Will and Kate Arriving in Boston for Big Beantown Visit

Beantown or bust.
Photo-Illustration: by The Cut; Photos: Getty Images

A big royal Beantown welcome to the Prince and Princess of Wales (and Pegging?), who arrived in Boston on Wednesday, ready to enjoy a “big night” out on Friday. That’s it People‘s phrasing, and while the official purpose of their visit is to hand out cash ($1.2 million in Earthshot Prize money) to five environmental entrepreneurs, their secret purpose is, allegedly, to rebuild goodwill with the former colonies. Why the monarchy feels it needs to do this doesn’t make a whole lot of sense to me — what Americans think of the royals wouldn’t seem to matter all that much, seeing as we already won that war in 1781, though I’ m flattered that they still care — but then neither does the pronunciation of “Cholmondeley” (as in Marchioness of) as “Chumley.” Anyway, the point is that Will and Kate are embarking on their first United States visit in eight years, and it’s up to Boston to show them a good time. Meanwhile, it is up to me to attempt to answer your questions about this most auspicious of mini-tours. Let’s go:

No offense to Beantown, but the selection of locations seems a little random when you remember that Washington, DC, is the nation’s capitol and New York City is its biggest city and Montecito is where Will and Kate’s relatives reside. (More on that below.) But Prince William has his reasons. For CBS:

Boston, birthplace of John F. Kennedy, was chosen to host the second annual prize ceremony because the late president’s 1962 “moonshot” speech — setting the challenge for Americans to reach the moon by the end of the decade — inspired the prince and his partners to set a similar goal for finding solutions to climate change and other environmental problems by 2030.

Last year, the ceremony took place in London; this year, it’s in the MGM Music Hall at Fenway.

According to the JFK Library, the Earthshot Prize “is the world’s most prestigious and ambitious environmental prize.” It honors five environmental innovators — who can be individuals, teams, governments, whatever — making strides in each of the Earthshots: Protect and restore nature; clean our air; revive our oceans; build a waste-free world; fix our climate. Prince William announced the 15 finalists in early November, and on Friday night, he will crown his winners. As you may remember, the World’s Sexiest Bald Man 2021 loves his Earthshot Prize. He even learned to type in order to share his wonders with the masses. “This is his Super Bowl moment of the year,” British ambassador to the US Karen Pierce told the New York Times“and he uses it to shine the light on some of the most impactful projects that are doing amazing things around the world to help save the planet.”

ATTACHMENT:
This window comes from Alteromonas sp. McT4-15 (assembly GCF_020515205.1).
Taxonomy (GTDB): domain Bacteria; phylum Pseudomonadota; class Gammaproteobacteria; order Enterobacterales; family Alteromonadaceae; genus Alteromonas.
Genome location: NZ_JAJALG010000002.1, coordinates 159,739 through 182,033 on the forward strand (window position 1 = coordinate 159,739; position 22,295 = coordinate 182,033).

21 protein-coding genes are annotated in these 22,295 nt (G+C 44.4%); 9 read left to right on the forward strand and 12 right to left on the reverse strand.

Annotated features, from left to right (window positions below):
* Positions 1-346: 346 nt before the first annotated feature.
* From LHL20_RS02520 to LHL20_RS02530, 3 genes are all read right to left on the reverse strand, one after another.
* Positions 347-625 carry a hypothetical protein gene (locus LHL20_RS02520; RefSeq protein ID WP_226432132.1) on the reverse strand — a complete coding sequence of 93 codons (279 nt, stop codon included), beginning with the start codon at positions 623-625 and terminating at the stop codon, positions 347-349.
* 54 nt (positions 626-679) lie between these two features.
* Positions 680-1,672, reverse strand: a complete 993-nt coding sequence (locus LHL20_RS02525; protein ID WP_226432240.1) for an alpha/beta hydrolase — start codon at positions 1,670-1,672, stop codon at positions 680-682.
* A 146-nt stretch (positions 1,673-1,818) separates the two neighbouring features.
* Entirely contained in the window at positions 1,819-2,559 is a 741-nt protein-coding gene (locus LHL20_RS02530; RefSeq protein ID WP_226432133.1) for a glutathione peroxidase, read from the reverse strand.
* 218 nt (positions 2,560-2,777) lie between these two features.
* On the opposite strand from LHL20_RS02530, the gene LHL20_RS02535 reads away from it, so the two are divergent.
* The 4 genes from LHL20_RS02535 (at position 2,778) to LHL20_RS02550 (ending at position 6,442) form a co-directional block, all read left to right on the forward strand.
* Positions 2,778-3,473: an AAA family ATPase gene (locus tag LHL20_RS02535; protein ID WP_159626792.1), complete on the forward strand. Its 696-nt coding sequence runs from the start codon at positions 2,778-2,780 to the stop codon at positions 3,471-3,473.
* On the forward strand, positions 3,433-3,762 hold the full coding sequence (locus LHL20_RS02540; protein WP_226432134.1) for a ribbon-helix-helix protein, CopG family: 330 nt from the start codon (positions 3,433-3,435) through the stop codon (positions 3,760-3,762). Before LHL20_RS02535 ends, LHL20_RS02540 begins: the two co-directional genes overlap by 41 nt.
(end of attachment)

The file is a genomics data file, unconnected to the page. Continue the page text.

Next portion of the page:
Lately, the Windsors seem pretty concerned about what we in the United States think about them: Will we watch The Crown, for example, and turn on the newly installed King Charles? (Maybe, but the series has a big embarrassing crush on Charles, and then any bad opinions of him were more likely forged in the Diana years.) Will we read Prince Harry’s upcoming memoir and deepen our resentment to the degree that we rebel? (As stated, already did that.) Anyway, according to the Times (UK version), the idea behind this visit is to win American hearts and minds that may have been swayed by Harry and Meghan’s big exit. After the Sussexes gave their bombshell 2021 interview to Oprah, one “exasperated senior courtier” told the paper the monarchy now had a “US problem” to solve.

Enter hot youngish modern royals, Will and Kate, future king and queen. Their “tall task,” Arianne J. Chernock — Boston University history professor and scholar of modern Britain — told the Times (New York version), is to show how in tune this new era of Windsors is with “core, weighty issues and maintain a sense of relevance, as well as a connection with their subjects and global population to justify their existence.” Ambassador Pierce indicated that they are good choices for the job, because they are “very natural people” eager “to meet ordinary people who are working hard for their communities.” This did not really come through on their recent royal tour of the Caribbean, which generated a slideshow of tone-deaf imagery, but let’s see how it plays at Dunkin’.